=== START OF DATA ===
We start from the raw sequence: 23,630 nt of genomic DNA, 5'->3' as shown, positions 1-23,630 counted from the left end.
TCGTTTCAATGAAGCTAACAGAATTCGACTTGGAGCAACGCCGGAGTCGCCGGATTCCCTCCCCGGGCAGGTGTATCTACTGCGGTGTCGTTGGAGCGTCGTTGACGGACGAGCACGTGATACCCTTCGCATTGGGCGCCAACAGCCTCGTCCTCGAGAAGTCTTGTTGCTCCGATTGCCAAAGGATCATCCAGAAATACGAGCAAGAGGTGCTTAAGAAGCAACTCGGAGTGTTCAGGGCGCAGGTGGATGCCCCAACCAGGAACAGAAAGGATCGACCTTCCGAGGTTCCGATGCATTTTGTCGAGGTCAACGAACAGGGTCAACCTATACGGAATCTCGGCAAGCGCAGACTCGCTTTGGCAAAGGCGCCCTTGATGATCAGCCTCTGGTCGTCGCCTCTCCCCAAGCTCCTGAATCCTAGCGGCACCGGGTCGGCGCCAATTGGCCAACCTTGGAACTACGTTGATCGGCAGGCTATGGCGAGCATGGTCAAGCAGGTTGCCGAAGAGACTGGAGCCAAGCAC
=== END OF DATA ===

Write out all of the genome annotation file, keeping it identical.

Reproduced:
We start from the raw sequence: 23,630 nt of genomic DNA, 5'->3' as shown, positions 1-23,630 counted from the left end.
TCGTTTCAATGAAGCTAACAGAATTCGACTTGGAGCAACGCCGGAGTCGCCGGATTCCCTCCCCGGGCAGGTGTATCTACTGCGGTGTCGTTGGAGCGTCGTTGACGGACGAGCACGTGATACCCTTCGCATTGGGCGCCAACAGCCTCGTCCTCGAGAAGTCTTGTTGCTCCGATTGCCAAAGGATCATCCAGAAATACGAGCAAGAGGTGCTTAAGAAGCAACTCGGAGTGTTCAGGGCGCAGGTGGATGCCCCAACCAGGAACAGAAAGGATCGACCTTCCGAGGTTCCGATGCATTTTGTCGAGGTCAACGAACAGGGTCAACCTATACGGAATCTCGGCAAGCGCAGACTCGCTTTGGCAAAGGCGCCCTTGATGATCAGCCTCTGGTCGTCGCCTCTCCCCAAGCTCCTGAATCCTAGCGGCACCGGGTCGGCGCCAATTGGCCAACCTTGGAACTACGTTGATCGGCAGGCTATGGCGAGCATGGTCAAGCAGGTTGCCGAAGAGACTGGAGCCAAGCAC